Ferrari plans to keep the V12 for as long as regulations allow

Ferrari’s entry-level model is a V6 plug-in electric hybrid, but the company stressed that the downsizing would not cover the entire model range. It plans to keep the naturally aspirated V12 engine alive as long as possible, even as it prepares to launch its first electric supercar.

“We will continue to produce naturally aspirated V12 engines until the law (no longer) allows it,” Emanuele Carando, Ferrari’s global marketing director, confirmed in an interview with the Australian website Car expert. He added that synthetic fuels could help extend the life of the 12-cylinder engine.

Lamborghini’s biggest rival also remains committed to naturally aspirated V12s, but time will tell how long these companies can continue producing 12-cylinder engines without drawing a dark cloud of disapproval from regulators. In the European Union, the sale of new piston-powered cars will be illegal from 2035, although an exception was introduced at the last minute for some synthetic fuels. Lawmakers in the UK have also set the target for 2035. Our market is not ready yet, but much tighter emissions regulations are on the horizon.

Interestingly, the director revealed that Ferrari was considering equipping the 12Cilindri, the new GT with a V12 engine, with a hybrid drive. Ultimately, the car debuted without electrification. “We wanted to stay true to our roots,” he said, adding that “a naturally aspirated engine with a combination of electric components, in our opinion, adds weight without really improving performance.”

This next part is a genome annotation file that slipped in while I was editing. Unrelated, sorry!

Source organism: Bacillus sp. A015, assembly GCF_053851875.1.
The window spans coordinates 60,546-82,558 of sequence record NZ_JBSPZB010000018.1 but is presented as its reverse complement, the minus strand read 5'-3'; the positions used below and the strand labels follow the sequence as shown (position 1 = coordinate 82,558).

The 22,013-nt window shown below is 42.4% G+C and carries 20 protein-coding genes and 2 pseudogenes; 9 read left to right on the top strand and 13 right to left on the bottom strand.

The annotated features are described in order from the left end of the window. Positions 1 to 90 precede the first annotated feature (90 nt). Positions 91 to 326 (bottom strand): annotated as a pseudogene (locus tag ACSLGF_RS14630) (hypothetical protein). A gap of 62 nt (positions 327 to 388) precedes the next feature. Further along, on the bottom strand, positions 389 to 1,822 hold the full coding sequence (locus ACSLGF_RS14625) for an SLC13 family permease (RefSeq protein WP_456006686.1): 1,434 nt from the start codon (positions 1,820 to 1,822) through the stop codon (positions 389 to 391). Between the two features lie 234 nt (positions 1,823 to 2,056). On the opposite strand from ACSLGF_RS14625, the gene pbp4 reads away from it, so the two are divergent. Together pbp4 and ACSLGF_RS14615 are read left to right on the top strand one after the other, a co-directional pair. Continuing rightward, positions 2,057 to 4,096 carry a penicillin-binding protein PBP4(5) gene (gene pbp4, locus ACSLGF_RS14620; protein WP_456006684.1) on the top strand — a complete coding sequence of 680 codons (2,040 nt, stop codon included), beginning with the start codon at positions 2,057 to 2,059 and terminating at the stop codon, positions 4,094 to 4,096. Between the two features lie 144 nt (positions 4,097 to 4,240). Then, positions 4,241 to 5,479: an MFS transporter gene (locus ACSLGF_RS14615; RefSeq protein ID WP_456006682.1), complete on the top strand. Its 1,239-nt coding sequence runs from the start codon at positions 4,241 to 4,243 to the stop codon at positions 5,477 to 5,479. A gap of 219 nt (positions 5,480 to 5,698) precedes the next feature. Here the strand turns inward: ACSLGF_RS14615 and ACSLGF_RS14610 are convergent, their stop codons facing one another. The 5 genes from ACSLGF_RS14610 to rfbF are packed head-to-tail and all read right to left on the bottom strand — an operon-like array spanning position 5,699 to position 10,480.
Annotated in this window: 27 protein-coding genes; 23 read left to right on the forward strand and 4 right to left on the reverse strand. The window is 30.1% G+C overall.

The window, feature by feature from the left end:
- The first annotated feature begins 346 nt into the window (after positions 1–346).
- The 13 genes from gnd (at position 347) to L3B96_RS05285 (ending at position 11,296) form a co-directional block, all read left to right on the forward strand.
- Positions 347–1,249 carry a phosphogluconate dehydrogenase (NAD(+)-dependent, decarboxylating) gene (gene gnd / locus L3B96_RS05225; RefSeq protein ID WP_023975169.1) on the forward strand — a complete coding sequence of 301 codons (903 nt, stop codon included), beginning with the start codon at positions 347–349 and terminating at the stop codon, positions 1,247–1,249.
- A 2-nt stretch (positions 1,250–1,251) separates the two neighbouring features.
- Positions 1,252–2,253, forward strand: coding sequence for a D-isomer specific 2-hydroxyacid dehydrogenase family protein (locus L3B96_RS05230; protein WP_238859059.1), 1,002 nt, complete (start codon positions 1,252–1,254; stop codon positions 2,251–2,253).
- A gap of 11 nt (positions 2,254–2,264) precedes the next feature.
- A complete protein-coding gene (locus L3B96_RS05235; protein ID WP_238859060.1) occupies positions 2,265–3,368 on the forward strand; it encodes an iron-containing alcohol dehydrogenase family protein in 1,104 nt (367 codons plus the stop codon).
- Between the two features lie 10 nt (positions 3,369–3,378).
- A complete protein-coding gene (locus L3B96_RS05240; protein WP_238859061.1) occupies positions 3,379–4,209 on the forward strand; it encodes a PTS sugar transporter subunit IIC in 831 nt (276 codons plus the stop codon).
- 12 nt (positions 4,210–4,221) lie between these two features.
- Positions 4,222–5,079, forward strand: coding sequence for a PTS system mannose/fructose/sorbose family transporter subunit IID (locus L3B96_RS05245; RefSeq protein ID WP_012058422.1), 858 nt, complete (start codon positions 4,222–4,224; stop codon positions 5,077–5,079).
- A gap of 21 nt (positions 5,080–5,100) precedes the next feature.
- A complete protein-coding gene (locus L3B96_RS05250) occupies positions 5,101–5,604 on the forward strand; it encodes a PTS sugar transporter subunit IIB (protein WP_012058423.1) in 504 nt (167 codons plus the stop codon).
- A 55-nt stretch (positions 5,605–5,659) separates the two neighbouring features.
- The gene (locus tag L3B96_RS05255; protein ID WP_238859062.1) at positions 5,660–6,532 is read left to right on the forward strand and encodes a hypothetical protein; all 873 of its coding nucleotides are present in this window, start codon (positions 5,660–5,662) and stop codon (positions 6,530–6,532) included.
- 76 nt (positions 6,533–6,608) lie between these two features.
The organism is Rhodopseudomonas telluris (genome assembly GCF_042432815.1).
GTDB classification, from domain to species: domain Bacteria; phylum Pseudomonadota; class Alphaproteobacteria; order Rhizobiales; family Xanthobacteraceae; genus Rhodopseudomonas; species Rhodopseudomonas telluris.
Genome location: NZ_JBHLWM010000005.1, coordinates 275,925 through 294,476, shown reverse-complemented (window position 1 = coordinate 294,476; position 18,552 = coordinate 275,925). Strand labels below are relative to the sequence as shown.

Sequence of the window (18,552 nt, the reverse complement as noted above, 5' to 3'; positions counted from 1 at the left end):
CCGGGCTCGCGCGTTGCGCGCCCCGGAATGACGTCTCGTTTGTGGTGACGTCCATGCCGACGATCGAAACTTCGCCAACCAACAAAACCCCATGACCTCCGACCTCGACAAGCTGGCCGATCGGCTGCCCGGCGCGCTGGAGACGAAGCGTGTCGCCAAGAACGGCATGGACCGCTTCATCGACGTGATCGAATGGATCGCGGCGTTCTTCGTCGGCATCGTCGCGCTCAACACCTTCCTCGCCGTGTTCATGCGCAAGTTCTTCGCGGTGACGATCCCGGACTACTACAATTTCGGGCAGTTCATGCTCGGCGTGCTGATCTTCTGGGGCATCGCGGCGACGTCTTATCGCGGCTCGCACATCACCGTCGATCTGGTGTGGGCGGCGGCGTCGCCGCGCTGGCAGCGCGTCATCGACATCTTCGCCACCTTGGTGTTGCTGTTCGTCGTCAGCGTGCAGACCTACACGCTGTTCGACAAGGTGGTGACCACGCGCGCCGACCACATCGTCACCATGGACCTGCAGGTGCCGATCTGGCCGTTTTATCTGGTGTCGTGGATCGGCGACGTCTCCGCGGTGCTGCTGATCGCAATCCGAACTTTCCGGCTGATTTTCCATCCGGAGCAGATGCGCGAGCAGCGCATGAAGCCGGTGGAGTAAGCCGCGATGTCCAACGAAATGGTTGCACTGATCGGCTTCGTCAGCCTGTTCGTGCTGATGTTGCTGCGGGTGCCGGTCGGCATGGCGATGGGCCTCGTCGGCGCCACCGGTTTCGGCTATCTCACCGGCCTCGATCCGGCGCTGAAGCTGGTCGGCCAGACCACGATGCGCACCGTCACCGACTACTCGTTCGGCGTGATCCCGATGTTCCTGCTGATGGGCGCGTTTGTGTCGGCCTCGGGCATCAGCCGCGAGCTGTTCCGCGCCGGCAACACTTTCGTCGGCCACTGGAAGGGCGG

That doesn’t mean Ferrari believes electric motors are only good for moving windows and wipers. The company is working on its first mass-produced electric car – an enigmatic model that is tentatively scheduled to appear at the end of 2025, and the first details are already starting to come to light. Executives insist that the electric vehicle will be a “real Ferrari”, which is no surprise – can you imagine one of them saying it will be a fake Ferrari?

Carando told the Australian website To lead that his team is not interested in creating the fastest electric vehicle in the world. “We have never considered speed to be the main reason (marketing) our cars,” he said. “We want a car that is fast, agile and fun to drive.”

While some brands use the silence of an electric powertrain as a major selling point, Ferrari believes its electric vehicles should make noise. However, it will not be a false sound imitating a V12 or V8 engine. It will be “authentic,” Carando said, which suggests it will be adapted to some aspect of the electric powertrain’s operation. Maybe the engine groaning? Other details, such as the segment in which the electric vehicle will be included, will also not be revealed.

Ferrari will not be fully electric. It expects electric vehicles to account for about 40% of its sales in 2030. Plug-in hybrids will also make up 40%, with the remaining 20% ​​being non-electrified, gasoline-powered cars. What comes next depends on regulations and market demand.

“Customers will decide whether to buy a natural combustion engine (non-hybrid), a plug-in hybrid or an electric vehicle.”